Respiratory Dead Space

aka BSCC Physiology 011

Basic Science in Clinical Context Examination: 2 minutes long in 2 parts.

  • Exam candidate answering a question (under exam conditions)
  • Professor providing a more detailed explanation (with transcript)

Regarding the respiratory dead space. Please explain the differences between the anatomical dead space and the physiological dead space in the lung

Examinee response: Drawing and explanation in real-time video/audio
Examiner Explanation
Transcript

Respiratory Dead Space

The anatomical dead space is that space of the brachial tree that does not take place in gaseous exchange. In other words it is a space, which includes air traveling down the trachea bronchi and bronchioles but no to the alveoli.

The anatomical dead space can increase with a large inspiration due to the traction or pull exerted on the bronchi by lung parenchyma.The physiological dead space is those zones in the lung in which there is no elimination of CO2 in other words there is ventilation of the alveoli but no perfusion.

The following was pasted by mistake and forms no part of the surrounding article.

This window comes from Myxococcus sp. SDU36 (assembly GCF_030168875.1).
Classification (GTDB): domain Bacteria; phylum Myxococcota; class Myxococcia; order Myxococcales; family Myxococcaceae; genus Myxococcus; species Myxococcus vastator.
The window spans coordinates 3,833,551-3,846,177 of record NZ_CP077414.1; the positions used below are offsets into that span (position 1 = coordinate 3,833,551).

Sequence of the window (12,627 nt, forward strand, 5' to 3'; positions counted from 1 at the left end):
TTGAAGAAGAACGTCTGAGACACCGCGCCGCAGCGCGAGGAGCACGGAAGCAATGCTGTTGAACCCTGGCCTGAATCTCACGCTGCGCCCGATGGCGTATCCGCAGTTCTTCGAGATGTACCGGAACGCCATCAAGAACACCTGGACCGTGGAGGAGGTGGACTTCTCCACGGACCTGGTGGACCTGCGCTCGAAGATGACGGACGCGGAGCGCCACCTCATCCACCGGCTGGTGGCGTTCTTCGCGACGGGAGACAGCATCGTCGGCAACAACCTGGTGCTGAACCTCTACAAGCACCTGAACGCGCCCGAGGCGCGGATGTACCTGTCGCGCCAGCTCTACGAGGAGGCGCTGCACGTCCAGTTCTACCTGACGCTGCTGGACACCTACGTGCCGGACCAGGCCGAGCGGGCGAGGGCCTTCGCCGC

This physiological dead space occurs in diseased lung states only. In health individuals there is perfusion and ventilation in the alveoli and therefore the physiological dead space is often zero.


BSCC Basic Science in Clinical Context 700 2

Basic Science

in Clinical Context

Emergency Physician, FACEM. Visual & kinaesthetic learner. Multi-modal teacher. Occasional filmmaker. | @drdeannechiu |

Leave a Reply

This site uses Akismet to reduce spam. Learn how your comment data is processed.